Christian Demonstrators Kidnapped, Tortured at Egyptian Mosque
President Obama's policy of support for the Arab Spring demonstrations that brought down the governments of Egypt, Tunisia, Yemen, and Libya in 2011 was supposed to usher in a new era of democratic reform in the Middle East. Instead, it has created an ever-escalating culture of violent oppression of Christians by Islamists throughout the region.
On Friday, the violence committed against Christians reached a new high when Coptic Christians who were demonstrating outside the Muslim Brotherhood headquarters in a suburb of Cairo were forcibly removed by radical Islamists, taken to a nearby mosque, and tortured for hours.
According to Fox News, one of the captured and tortured Coptic Christian demonstrators, Amir Ayad, was then taken from the mosque and left for dead on the side of the road, where he was discovered and transported by ambulance to a nearby hospital. Mr. Ayad's brother Ezzat said that at the hospital his brother "underwent radiation treatment that proved that he suffered a fracture in the bottom of his skull, a fracture in his left arm, a bleeding in the right eye, and birdshot injuries.”
Shaul Gabbay, a Professor at the University of Denver who specializes in the Muslim Brotherhood, said of Islamist persecution of Christians in Egypt:
It will only get worse. This has been a longstanding conflict, but now that the Muslim Brotherhood is in power, it is moving forward to implement its ideology – which is that Christians are supposed to become Muslims.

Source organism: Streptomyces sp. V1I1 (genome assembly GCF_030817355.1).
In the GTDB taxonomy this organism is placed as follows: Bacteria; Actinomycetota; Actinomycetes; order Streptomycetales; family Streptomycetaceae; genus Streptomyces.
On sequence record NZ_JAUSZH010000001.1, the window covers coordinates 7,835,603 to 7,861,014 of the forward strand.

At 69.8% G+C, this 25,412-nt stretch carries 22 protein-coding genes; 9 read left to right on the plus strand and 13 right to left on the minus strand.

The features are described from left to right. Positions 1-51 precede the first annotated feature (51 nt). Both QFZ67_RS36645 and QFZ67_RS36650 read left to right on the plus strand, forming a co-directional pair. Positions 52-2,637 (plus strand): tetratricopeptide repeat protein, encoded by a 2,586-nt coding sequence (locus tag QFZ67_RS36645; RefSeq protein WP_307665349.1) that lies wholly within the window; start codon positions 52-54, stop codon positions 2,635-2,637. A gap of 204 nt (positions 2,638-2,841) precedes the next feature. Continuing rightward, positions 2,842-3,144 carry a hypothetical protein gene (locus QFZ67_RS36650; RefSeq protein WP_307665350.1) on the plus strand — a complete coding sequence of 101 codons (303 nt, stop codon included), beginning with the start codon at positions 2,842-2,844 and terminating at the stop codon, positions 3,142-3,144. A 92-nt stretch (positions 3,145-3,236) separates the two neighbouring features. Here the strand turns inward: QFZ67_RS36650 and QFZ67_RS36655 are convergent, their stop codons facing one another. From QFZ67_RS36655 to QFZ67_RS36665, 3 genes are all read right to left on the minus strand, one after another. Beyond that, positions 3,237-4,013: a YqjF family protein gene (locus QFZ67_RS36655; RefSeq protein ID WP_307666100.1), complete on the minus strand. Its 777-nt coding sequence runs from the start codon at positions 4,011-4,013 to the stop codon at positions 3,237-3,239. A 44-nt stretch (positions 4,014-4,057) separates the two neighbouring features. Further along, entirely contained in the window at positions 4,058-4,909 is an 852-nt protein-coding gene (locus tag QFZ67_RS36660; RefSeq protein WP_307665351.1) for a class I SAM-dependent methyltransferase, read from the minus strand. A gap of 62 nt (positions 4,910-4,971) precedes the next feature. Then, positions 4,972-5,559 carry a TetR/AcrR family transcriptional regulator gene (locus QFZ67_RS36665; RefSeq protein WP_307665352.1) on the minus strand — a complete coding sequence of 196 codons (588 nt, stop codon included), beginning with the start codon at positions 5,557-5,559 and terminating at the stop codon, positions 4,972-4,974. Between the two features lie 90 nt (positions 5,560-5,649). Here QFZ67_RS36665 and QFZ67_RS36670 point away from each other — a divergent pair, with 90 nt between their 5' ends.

Gabbay was not optimistic about the future of religious freedom in Egypt and throughout the Middle East. "There is no longer anything to hold them [Muslim Brotherhood] back. The floodgates are open."
Violent attacks against Christians are increasing throughout Egypt. Catholic Culture reported that last week "a crowd of up to 2,000 Muslim residents of a southern Egyptian village attacked Christian-owned stores." MidEast Christian News reported that on Monday Islamists burned the car of a Coptic Christian priest.
Nina Shea, Director of the Center for Religious Freedom and a Fellow at the Hudson Institute, told Breitbart News that "the United States must make clear to [Egyptian] President Morsi that unless his government protects its Christian minority from the monstrous religious hatred against them that runs deep in segments of its society, there will be no business as usual."
Shea added that if the Obama administration fails to act, Congress must. "If President Obama fails to deliver this message, then Congress must – through its power of the purse." She explained that "America must begin to condition its long generosity to Egypt on religious freedom, including rights and protections for the Coptic Christians."